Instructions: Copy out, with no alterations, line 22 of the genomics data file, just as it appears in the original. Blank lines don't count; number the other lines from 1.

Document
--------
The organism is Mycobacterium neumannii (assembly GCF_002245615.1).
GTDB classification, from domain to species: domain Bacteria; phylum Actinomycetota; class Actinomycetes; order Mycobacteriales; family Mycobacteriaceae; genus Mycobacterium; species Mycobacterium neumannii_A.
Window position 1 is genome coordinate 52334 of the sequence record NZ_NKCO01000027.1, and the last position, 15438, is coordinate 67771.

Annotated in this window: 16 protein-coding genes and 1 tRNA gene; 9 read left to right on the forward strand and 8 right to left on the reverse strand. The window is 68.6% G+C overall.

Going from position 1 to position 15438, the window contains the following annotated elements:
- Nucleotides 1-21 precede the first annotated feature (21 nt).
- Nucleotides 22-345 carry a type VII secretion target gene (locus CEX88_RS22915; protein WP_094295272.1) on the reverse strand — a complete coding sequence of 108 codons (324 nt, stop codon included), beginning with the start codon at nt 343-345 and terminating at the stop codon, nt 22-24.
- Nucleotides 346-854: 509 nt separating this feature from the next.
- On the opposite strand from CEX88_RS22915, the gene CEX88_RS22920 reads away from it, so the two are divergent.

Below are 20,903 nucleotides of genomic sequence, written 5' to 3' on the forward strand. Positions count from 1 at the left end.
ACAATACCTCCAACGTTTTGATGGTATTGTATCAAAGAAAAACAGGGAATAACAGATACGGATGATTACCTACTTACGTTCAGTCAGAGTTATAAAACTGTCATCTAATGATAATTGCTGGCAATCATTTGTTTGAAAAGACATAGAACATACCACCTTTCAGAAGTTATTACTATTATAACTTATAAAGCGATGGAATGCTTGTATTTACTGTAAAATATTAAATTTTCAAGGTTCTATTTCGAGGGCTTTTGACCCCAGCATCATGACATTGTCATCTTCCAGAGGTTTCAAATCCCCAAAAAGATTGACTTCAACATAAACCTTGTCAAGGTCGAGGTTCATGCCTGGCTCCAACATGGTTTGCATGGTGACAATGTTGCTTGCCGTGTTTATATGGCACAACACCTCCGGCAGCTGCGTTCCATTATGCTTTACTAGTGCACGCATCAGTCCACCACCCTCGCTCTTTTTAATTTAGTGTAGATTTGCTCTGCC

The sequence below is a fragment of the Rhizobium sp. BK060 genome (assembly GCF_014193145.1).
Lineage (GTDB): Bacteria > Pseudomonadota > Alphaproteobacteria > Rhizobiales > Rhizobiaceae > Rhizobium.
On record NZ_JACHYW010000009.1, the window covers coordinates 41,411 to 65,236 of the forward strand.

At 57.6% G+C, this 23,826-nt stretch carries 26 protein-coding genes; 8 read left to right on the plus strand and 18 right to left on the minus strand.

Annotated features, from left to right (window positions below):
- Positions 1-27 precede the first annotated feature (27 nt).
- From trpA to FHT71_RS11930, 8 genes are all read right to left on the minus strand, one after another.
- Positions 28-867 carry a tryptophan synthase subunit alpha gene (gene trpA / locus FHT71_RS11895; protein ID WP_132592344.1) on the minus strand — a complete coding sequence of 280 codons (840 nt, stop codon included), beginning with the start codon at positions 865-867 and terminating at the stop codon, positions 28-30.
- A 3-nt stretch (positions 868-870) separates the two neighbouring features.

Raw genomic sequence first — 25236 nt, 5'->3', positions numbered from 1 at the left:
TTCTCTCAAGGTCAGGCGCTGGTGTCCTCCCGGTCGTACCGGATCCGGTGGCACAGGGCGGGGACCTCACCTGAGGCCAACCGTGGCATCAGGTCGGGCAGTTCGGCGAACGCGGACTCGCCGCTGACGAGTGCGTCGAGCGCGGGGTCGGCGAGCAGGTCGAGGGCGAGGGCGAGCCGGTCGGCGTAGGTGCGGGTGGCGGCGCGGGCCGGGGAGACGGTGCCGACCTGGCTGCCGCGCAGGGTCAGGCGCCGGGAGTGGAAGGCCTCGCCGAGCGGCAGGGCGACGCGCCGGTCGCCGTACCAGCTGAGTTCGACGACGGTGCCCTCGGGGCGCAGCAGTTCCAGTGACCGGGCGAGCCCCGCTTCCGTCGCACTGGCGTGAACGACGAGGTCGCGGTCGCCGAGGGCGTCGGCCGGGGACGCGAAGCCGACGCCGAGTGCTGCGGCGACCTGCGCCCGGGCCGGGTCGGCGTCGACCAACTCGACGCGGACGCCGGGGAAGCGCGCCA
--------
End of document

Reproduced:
TTCTCTCAAGGTCAGGCGCTGGTGTCCTCCCGGTCGTACCGGATCCGGTGGCACAGGGCGGGGACCTCACCTGAGGCCAACCGTGGCATCAGGTCGGGCAGTTCGGCGAACGCGGACTCGCCGCTGACGAGTGCGTCGAGCGCGGGGTCGGCGAGCAGGTCGAGGGCGAGGGCGAGCCGGTCGGCGTAGGTGCGGGTGGCGGCGCGGGCCGGGGAGACGGTGCCGACCTGGCTGCCGCGCAGGGTCAGGCGCCGGGAGTGGAAGGCCTCGCCGAGCGGCAGGGCGACGCGCCGGTCGCCGTACCAGCTGAGTTCGACGACGGTGCCCTCGGGGCGCAGCAGTTCCAGTGACCGGGCGAGCCCCGCTTCCGTCGCACTGGCGTGAACGACGAGGTCGCGGTCGCCGAGGGCGTCGGCCGGGGACGCGAAGCCGACGCCGAGTGCTGCGGCGACCTGCGCCCGGGCCGGGTCGGCGTCGACCAACTCGACGCGGACGCCGGGGAAGCGCGCCA